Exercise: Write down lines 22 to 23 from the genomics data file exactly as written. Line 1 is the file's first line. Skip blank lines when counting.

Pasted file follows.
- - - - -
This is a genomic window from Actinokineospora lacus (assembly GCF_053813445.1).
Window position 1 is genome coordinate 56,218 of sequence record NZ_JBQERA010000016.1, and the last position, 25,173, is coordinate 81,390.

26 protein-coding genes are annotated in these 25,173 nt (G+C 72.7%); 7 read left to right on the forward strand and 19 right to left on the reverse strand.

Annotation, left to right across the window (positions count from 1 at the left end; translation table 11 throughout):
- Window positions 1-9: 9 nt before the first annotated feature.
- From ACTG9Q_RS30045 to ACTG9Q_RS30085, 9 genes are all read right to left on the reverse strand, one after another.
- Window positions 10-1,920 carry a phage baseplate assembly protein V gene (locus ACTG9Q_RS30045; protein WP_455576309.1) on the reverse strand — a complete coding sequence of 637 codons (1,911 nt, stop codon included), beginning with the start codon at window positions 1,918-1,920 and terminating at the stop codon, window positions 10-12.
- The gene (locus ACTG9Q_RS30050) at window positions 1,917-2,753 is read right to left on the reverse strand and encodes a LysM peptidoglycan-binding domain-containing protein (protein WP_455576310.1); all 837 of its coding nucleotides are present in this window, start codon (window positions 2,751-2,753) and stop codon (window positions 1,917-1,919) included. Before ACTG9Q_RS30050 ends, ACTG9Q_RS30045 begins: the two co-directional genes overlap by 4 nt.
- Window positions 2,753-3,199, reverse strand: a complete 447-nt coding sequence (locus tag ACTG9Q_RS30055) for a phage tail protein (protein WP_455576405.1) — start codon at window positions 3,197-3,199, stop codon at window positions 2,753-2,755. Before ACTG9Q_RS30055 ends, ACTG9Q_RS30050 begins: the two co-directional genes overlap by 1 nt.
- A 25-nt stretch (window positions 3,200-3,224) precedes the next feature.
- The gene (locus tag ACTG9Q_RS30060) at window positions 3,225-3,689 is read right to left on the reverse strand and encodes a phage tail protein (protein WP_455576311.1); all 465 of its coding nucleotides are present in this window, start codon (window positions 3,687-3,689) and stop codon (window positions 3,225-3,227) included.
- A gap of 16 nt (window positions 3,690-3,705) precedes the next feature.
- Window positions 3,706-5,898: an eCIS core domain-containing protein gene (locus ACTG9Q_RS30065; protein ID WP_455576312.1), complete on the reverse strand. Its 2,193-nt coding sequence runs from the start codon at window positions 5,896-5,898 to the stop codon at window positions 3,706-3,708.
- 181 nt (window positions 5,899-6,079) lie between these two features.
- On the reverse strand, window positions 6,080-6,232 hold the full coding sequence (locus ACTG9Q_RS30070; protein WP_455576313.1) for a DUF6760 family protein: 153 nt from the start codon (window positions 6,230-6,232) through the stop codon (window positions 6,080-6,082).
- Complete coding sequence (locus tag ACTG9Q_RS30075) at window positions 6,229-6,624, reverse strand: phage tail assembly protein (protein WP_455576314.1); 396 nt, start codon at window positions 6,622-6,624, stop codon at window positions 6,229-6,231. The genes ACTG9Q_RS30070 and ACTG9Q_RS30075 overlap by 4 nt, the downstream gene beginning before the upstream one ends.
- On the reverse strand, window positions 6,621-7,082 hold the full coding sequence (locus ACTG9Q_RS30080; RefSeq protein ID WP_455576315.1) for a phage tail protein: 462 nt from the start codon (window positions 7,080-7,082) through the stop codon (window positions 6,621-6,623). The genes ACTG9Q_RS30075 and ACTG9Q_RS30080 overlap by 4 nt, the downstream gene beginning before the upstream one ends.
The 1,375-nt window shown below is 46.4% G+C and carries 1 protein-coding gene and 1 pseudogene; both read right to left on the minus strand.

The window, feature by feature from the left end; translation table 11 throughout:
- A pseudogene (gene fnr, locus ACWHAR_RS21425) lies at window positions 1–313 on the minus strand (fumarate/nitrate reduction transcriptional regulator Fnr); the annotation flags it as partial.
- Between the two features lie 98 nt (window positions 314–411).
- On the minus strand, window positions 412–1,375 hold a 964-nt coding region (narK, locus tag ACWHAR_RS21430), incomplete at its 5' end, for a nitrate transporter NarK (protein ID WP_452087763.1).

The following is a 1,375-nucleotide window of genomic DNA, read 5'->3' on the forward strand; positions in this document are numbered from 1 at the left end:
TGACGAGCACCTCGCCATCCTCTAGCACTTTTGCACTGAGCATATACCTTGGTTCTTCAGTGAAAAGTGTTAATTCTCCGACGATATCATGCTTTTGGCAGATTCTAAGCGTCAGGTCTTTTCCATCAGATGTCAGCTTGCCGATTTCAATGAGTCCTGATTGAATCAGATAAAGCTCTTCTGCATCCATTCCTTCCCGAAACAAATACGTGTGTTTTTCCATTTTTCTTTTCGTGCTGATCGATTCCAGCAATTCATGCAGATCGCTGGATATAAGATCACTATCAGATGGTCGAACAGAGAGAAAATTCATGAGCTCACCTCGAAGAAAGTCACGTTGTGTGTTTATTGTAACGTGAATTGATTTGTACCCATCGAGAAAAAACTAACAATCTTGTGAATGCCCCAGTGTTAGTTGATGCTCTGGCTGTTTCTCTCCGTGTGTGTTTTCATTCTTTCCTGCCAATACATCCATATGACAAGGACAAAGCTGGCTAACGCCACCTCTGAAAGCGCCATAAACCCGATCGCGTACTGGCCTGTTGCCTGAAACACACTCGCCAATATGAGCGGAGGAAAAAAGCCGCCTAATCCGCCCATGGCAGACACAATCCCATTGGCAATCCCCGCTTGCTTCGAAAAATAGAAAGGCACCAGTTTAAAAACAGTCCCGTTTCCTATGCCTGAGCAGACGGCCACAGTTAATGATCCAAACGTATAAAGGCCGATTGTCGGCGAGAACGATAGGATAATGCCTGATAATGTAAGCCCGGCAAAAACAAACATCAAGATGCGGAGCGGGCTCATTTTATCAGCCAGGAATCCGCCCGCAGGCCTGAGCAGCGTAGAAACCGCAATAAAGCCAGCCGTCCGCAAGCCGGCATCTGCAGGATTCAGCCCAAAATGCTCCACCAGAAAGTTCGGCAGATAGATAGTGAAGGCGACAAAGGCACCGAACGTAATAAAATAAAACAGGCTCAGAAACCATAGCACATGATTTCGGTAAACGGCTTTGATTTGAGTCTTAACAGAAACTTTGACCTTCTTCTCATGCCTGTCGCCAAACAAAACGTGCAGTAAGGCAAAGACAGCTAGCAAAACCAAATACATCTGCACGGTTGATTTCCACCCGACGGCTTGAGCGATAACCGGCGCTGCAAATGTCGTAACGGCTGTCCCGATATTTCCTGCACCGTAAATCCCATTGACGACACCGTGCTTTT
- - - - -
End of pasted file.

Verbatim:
- On the minus strand, window positions 412–1,375 hold a 964-nt coding region (narK, locus tag ACWHAR_RS21430), incomplete at its 5' end, for a nitrate transporter NarK (protein ID WP_452087763.1).

The following is a 1,375-nucleotide window of genomic DNA, read 5'->3' on the forward strand; positions in this document are numbered from 1 at the left end: